Television vs. Video games in relation to Child Development
Now, I'd like to start off saying that I'm not a fancy, big city psychologist.
At best I'm some young man who thinks too much, decided to take quite a few
psychology classes back in the day, and thinks he deserves an opinion.
That's at best.
It's logical why a parent would care and want the best for their child. From about
the 1950's to early 80's, a huge concern for parents of children under the age of
say fourteen, was too much television.
"Don't sit so close!"
"It'll rot your brain!"
What I find interesting is that video games have been forced the title of "Children
Destroyer" over television.
Before I go too far with this, walk with me down a path. I recall once mentioning to
my mother, when she presented me with the options of going outside to play or reading
a book, why I couldn't just watch television instead of reading. I mean, I sit for both,
I could snack while doing both, so why couldn't I watch TV instead? Her answer, after
slapping me for questioning her, was that reading stimulates your brain and helps you
learn while TV is essentially a waste.
I, maybe due to the slapping, agreed with her. I take this same logic and apply it
to the concern of video games being more destructive than television to a child's brain.
Television provides you with nothing other than to watch. You don't, generally I mean,
have to actually think about the conflict of a television program, if there even is one.
Suppose a sitcom like Friends. Wait... I don't remember the characters for that. Ok, Ross.
Monica... Matthew Perry? Take Friends and give it a conflict, say someone cheated on
someone else. The conflict will either worsen or be resolved in 23 minutes (given commercials)
and thus the viewer must do nothing other than wait. There is no problem to solve,
no knowledge to absorb, no experience to be FELT, but rather just witnessed.
I, personally, feel that video games would be better than television for a child for
two simple reasons.
Like mentioned above, there are conflicts to address in gaming. Be it, "How do I kill this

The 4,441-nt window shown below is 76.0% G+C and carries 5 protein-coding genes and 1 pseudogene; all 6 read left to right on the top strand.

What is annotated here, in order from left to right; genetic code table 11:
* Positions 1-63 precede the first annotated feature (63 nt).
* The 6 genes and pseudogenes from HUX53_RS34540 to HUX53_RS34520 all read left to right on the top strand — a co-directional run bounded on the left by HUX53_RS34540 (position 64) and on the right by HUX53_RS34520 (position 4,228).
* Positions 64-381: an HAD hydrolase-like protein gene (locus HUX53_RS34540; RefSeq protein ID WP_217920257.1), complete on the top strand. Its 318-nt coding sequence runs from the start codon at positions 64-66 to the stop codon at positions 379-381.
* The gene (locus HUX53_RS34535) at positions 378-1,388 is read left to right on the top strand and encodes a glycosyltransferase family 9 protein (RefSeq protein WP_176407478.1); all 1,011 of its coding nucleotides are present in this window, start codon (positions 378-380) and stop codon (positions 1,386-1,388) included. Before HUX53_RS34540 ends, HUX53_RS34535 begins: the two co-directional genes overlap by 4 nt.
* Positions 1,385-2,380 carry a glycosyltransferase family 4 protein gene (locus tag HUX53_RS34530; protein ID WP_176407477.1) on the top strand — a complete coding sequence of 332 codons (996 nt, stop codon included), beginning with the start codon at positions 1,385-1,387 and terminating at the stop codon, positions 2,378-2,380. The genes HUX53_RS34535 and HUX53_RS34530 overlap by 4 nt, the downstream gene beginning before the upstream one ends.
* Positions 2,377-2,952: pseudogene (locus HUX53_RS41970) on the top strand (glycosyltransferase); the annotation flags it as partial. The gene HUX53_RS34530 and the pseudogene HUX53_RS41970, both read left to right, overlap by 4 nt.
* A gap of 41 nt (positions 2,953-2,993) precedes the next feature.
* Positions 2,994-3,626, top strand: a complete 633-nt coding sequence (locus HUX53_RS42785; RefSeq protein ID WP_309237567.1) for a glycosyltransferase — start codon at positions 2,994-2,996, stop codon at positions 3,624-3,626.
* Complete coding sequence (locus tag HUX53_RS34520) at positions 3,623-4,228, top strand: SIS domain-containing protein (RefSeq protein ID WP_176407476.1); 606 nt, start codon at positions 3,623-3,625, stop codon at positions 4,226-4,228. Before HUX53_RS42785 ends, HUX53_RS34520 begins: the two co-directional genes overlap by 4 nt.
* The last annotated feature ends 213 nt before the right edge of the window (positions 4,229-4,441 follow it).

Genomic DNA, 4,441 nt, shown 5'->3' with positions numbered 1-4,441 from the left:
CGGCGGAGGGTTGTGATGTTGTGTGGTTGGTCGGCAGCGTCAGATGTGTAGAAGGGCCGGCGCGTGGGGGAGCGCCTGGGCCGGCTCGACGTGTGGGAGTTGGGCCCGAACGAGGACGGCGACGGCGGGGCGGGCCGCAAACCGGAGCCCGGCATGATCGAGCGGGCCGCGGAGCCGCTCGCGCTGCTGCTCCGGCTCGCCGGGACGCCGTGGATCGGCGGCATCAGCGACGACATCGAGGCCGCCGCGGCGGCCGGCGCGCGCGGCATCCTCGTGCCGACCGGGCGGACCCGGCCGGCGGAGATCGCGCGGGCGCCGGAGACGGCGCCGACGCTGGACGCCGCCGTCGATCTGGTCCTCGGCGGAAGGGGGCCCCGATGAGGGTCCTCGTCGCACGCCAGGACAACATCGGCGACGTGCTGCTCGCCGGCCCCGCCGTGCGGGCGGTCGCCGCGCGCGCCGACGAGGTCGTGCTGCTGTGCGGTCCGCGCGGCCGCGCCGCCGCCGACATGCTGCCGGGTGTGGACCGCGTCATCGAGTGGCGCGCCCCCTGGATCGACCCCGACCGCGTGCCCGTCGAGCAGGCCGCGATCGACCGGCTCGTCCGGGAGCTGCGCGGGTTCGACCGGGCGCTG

big motha?" or "How do I use the 'Speedy thing comes in, speedy things come out' principle
to my advantage" You have to solve problems and must think. The sheer fact that you brain
must be exercised, be it to solve problems or to improve reflexes, makes video games
more involved than television and arguably, better for children.
2. Social Involvement
Ok, this one is a stretch. There is kinship amongst gamers. Were I to say something
like "All your base are belong to us" to a regular person they would, and do, stare at
me blankly. Say that to a gamer and they'll chuckle a bit. (Varies on the person.)
The idea of involving people in groups, is beneficial for humans. Humans need other humans
to be healthy. Multiplayer games are great for that. Everyone in the same room, all
having a gay old time with Mario and his hijinks. The 'quality' of human interaction
through solely MMO games is debatable and I will not cover it in this 'article'. I
personally know that there are online relationships I value more than with the actual
biological organisms I interact with, but I also know that online interaction can
be chocked full of lies. Point here is that television does not really provide a conduit
for social interaction. Maybe they laugh at the same time, but in my crappy opinion,
it doesn't go much beyond that.
In summary, video gaming, even simple games, involves more brain usage and social
skills than television and is thus more beneficial to a child.
Post Script: Kat, how the Hell do you get me to make blogs? I don't get it. Stop using
your woman powers, dammit!! read